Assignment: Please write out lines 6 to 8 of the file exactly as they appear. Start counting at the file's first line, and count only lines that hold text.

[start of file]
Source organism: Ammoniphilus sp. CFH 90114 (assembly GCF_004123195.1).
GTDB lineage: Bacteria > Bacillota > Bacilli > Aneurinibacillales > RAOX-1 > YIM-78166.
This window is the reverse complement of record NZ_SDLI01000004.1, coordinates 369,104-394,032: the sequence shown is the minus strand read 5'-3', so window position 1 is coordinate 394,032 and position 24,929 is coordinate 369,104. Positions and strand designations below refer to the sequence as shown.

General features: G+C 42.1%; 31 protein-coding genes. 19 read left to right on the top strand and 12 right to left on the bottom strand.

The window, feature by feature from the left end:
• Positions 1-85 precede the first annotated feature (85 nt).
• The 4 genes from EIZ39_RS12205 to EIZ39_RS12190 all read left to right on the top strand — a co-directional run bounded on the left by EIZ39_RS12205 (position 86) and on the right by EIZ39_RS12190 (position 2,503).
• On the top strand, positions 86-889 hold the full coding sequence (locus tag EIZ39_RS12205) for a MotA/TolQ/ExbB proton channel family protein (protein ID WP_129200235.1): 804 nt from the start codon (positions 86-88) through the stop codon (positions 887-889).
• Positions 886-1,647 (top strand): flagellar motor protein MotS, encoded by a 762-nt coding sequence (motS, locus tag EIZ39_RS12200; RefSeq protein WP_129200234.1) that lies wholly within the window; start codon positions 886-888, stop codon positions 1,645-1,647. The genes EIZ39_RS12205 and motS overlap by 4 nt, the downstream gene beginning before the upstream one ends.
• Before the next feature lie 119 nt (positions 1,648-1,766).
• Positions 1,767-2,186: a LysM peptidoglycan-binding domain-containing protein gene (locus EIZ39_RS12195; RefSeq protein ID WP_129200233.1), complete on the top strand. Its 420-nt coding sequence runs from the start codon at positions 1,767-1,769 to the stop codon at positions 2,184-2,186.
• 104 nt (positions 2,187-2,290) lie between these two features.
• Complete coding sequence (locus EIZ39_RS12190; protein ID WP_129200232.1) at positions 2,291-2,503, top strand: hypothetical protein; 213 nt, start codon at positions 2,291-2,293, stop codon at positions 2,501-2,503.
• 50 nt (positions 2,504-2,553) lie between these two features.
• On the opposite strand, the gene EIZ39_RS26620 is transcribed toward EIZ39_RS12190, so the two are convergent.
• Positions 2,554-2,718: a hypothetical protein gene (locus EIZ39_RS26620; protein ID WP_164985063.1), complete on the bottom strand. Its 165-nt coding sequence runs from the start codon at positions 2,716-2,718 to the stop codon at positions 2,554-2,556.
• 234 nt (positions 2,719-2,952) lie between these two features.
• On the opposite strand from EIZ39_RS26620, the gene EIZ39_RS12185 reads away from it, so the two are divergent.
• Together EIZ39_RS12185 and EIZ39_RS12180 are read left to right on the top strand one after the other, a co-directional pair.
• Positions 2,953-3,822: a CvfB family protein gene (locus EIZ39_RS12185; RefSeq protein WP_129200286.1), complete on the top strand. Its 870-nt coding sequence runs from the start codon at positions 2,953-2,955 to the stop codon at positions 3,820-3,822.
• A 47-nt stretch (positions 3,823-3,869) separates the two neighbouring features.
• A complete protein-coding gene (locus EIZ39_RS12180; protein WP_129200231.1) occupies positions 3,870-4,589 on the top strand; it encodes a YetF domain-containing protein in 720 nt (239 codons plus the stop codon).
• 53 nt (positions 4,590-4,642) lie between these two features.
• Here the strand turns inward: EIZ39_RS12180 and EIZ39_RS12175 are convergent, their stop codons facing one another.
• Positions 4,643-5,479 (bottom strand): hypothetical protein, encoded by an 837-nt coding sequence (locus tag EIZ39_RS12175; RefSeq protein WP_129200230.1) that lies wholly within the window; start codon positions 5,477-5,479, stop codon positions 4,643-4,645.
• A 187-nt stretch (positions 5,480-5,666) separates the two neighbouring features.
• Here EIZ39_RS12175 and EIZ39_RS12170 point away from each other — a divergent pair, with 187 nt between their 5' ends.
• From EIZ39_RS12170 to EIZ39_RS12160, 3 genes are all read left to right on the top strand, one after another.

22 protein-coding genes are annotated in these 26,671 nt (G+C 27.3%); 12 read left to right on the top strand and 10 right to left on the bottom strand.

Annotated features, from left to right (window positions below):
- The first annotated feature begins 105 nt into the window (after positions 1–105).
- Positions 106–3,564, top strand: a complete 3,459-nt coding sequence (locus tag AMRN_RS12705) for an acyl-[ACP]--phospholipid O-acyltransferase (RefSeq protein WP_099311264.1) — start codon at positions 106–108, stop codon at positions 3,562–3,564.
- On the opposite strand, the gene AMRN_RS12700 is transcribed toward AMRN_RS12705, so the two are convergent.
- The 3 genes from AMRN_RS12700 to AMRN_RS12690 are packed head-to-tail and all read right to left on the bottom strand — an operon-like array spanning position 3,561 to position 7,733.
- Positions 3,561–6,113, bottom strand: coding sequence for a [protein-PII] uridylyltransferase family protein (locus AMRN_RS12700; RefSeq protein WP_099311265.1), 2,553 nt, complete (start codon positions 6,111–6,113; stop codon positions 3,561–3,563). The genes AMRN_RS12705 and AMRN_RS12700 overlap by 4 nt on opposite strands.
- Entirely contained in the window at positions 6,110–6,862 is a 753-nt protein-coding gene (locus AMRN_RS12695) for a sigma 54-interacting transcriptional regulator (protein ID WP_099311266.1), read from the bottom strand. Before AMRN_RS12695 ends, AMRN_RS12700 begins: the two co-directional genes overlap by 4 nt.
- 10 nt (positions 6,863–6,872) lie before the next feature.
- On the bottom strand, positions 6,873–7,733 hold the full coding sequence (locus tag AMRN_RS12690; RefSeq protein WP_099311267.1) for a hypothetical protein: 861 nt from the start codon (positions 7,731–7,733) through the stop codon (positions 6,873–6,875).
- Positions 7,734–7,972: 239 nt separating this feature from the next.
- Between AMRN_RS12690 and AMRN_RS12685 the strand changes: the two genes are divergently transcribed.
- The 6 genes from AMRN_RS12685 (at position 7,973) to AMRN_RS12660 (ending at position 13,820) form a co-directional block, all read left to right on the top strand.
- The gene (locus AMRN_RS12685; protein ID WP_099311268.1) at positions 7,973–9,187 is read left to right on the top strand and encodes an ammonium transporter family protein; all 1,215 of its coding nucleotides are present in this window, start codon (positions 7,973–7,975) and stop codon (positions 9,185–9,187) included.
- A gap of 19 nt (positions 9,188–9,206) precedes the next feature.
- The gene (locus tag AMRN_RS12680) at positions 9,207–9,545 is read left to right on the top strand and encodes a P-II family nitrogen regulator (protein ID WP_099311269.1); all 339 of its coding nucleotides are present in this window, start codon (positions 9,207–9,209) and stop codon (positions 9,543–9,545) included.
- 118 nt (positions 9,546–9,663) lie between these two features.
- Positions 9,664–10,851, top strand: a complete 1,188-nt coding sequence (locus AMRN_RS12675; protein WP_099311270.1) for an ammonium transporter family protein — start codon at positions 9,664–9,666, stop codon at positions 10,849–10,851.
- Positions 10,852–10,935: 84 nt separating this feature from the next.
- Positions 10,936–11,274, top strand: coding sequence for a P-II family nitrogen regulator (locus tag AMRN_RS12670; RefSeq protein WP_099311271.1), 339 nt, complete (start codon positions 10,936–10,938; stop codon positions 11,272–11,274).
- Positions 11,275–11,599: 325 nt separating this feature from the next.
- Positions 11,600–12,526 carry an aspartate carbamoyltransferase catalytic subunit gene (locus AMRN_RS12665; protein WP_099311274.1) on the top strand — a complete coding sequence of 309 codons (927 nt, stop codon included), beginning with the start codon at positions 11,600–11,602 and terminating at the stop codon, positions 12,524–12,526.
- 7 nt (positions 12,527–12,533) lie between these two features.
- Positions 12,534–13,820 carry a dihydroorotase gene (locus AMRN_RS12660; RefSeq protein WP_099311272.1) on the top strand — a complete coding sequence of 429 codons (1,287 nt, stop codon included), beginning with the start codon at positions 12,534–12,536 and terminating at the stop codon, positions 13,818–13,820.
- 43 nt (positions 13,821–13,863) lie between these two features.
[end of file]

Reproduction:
• Positions 1-85 precede the first annotated feature (85 nt).
• The 4 genes from EIZ39_RS12205 to EIZ39_RS12190 all read left to right on the top strand — a co-directional run bounded on the left by EIZ39_RS12205 (position 86) and on the right by EIZ39_RS12190 (position 2,503).
• On the top strand, positions 86-889 hold the full coding sequence (locus tag EIZ39_RS12205) for a MotA/TolQ/ExbB proton channel family protein (protein ID WP_129200235.1): 804 nt from the start codon (positions 86-88) through the stop codon (positions 887-889).